Clive Charles, one of the most sought after coaches in the US, says he benefited from leaving Britain. Mike Woitalla reports 

British coaches in American soccer are as easy to find as fast-food restaurants on Main Street. In a nation long dependent on foreign teachers, who more likely to dominate the tutorial corps than expatriates from a land of the same language?

Otherwise, why would US soccer let itself be so pro­foundly influenced by Britain when other countries, particularly Latin ones, would serve as far more suit­able models? Take Brazil or Argentina. Both are more successful at international competition than the British. South American production of young talent eclipses the UK’s. And a Latin style of play, with its trickery and flair, is more apt to intrigue American sports fans, who have traditionally got their fill of speed and power from gridiron football and ice hockey.

So be it. A common tongue is no insignificant ad­vantage. It’s only a slight exaggeration to say that for years a British accent denoted soccer savvy to Americans. Indeed, British coaches at all levels were key in the American soccer explosion of the past three decades. Whe­ther they were leftover players from the pro leagues or immigrants who became big fish in what was a pud­dle of a soccer scene in the 1970s, the Brits provided expertise where youth soccer was often coach­ed by par­ents who first encountered the ball when junior brought one home.

But being a British coach has finally become a liability. To some extent that is because people have seen the light of the above-mentioned logic. But mostly it’s because the past two decades have seen the maturation of Americans with legitimate soccer backgrounds and a sense of the game. These men, though they may have been heavily influenced by the British tutors, no longer defer to foreigners. And they’ve got a case.

The successful Major League Soccer coaches have been US products, while the imports have been colossal failures, notably Bob Houghton, Frank Stapleton, Carlos Alberto Parreira, Bora Milutinovic and Walter Zenga. From his office at the University of Portland, where he has coached the men’s and women’s teams since the 1980s, Clive Charles is told that the interview is for a story about British coaches abroad. The first point he is at pains to make is: “I’m not a British coach.”

Charles, assistant coach for the US at France 98, was head coach at the Sydney Olympics. He tops the Most Wanted list every time a Major League Soccer team seeks a new coach– but for the time being stays put in Portland, where he also runs lucrative soccer camps and heads a youth club with 18 teams.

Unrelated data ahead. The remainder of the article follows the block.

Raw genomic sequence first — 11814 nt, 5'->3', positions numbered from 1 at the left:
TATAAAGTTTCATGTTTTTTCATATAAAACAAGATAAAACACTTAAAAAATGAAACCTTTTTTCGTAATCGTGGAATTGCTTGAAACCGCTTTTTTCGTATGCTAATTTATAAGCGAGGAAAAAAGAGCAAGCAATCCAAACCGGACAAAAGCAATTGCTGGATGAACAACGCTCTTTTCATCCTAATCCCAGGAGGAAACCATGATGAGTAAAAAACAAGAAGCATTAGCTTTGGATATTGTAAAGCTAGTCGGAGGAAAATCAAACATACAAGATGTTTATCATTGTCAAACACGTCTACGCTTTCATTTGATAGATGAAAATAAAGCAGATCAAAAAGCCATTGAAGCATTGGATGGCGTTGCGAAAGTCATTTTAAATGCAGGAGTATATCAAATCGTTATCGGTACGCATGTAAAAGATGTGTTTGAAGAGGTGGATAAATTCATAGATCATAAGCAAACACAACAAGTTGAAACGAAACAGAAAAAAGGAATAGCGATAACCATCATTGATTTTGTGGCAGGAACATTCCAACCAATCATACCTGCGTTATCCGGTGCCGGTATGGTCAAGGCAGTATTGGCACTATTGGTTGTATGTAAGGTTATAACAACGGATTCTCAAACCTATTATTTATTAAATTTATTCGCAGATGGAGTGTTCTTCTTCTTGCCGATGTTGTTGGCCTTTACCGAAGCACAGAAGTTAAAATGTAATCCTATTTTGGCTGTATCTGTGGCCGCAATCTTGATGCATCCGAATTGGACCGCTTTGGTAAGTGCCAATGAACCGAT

Charles is in the 50th year of a life that began in east London as the youngest of nine children. His father, a mer­chant seaman, died when Charles was six. At 15, he signed as an apprentice with West Ham and won England youth honours. In 1972, Charles finally got his first-team debut a week before he turned 21. He played 14 games for West Ham before leaving in 1974 for Cardiff City, whom he eventually captained.

He had become familiar with the NASL during loan stints in 1971 and 1972 with Montreal Olympique. His team-mates, besides Graeme Souness, were Czech, Italian, Portuguese, Brazilian, Argentinian, Spanish, Canadian, Bermudan and Moroccan.

“It was chaos at times,” Charles says, “but you learned a lot.” In Montreal he met his American wife, Clarena, and when he joined the Portland Timbers in 1978 he found a new home. He was one of the main figure in creating a soccer hotbed in the north west with his youth work and by turning the university into a national power. Since 1993, he has been heavily involved with US national teams of both genders.

“What you have to understand is, I left Britain as a player,” says Charles. “Right now, I’m a better coach for leaving Britain. I’ve seen more in terms of style. I’ve travelled and experienced all sorts of soccer. I’m not knocking the English game, but I’ve learned more by being here. With a few exceptions coaches in England coach English players against English teams. Being here has exposed me to international soccer, which has broadened my knowledge.”

Besides his pioneer work and college success – among his University of Portland graduates are Kasey Keller – Charles’s greatest feat was taking the US to fourth place at the Olympics. That was their best finish by far in a tournament Americans consider prestigious and important for their young players. Talking of his achievement, Charles effectively describes the standards by which coaches from the UK are now judged: “You wouldn’t be able to tell by watching that team play that the coach was British.”

From WSC 169 March 2001. What was happening this month

Related articles

The Ugly Game
How football lost its magic and what it could learn from the NFLby Martin CalladinePitch £12.99Reviewed by Roger TitfordFrom WSC 341 July 2015 Buy...
The Keeper
A life of saving goals and achieving themby Tim Howard with Ali BenjaminHarper Collins, £18Reviewed by Ian PlenderleithFrom WSC 338 April 2015 Buy...
Living the dream
Moving to the NASL was a culture shock for many British pros in the 1970s – an extract from Ian Plenderleith's book Rock 'n' Roll Soccer, which WSC...

Sign up to the WSC Weekly Howl - a small portion of despair and enlightenment delivered to your inbox every Friday